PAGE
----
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Pru bosses brace for AGM amidst calls for resignation

Increasing number of shareholders voicing concerns about how the failed $35.5bn bid was conducted.

Prudential chairman Harvey McGrath and chief executive Tidjane Thiam are likely to face calls for their resignation at the AGM on Monday.

Some company shareholders have already approached Pru's Mark Tucker - who served as chief executive from 2005 to September last year - as a possible replacement for Thiam. Tucker, who was responsible for creating Prudential's profitable Asian division, has so far been non-committal about a return to the company.

The Times reported that Michael McLintock, chief executive of M&G, the Prudential's fund management division, could be another possible replacement.

An increasing number of shareholders are now voicing concerns about how the failed $35.5bn bid for AIG's Asian business AIA was conducted and the pay of the Pru's directors. They are worried as well about the huge costs incurred in making the bid and the safety of the dividend.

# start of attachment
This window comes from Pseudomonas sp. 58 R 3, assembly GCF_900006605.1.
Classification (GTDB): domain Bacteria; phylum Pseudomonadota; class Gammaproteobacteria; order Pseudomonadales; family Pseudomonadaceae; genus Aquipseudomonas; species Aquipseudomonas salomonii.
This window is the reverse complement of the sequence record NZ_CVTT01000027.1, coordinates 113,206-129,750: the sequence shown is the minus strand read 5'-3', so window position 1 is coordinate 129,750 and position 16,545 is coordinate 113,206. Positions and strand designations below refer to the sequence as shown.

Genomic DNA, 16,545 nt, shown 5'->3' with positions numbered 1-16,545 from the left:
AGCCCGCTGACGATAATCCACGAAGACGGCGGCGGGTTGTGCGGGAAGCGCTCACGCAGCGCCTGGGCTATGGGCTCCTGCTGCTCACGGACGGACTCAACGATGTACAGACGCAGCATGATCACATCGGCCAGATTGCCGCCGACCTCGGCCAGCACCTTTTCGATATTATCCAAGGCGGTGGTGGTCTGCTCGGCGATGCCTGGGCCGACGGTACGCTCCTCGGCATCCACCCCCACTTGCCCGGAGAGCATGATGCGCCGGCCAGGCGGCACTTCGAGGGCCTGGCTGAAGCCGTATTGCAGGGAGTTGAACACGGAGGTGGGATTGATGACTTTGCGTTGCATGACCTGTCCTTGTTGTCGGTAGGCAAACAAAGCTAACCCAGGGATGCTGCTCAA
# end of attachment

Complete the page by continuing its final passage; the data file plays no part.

The Prudential management seems eager to tell investors at the AGM that the failed AIA bid that cost the company £450m will not be resurrected and its strategy of focusing on Asia for growth to deliver shareholder value remains the same.

Investors would also be grilling the UK insurer about the pay packet offered to finance director Nic Nicandrou and head of the company's British operations, Rob Devey. Both have been paid around £2m million to compensate them for lost bonuses from Aviva, their previous employer. The company says the payments were reasonable and worth 30 per cent of their missed bonuses.

A shareholder rebellion at the AGM, where the entire board meets investors for the first time since the AIA deal was killed, could worsen the position of Thiam and McGrath.

To soften the shareholders, Prudential will issue a positive trading statement today for the months of April and May. It is expected to show impressive new business sales.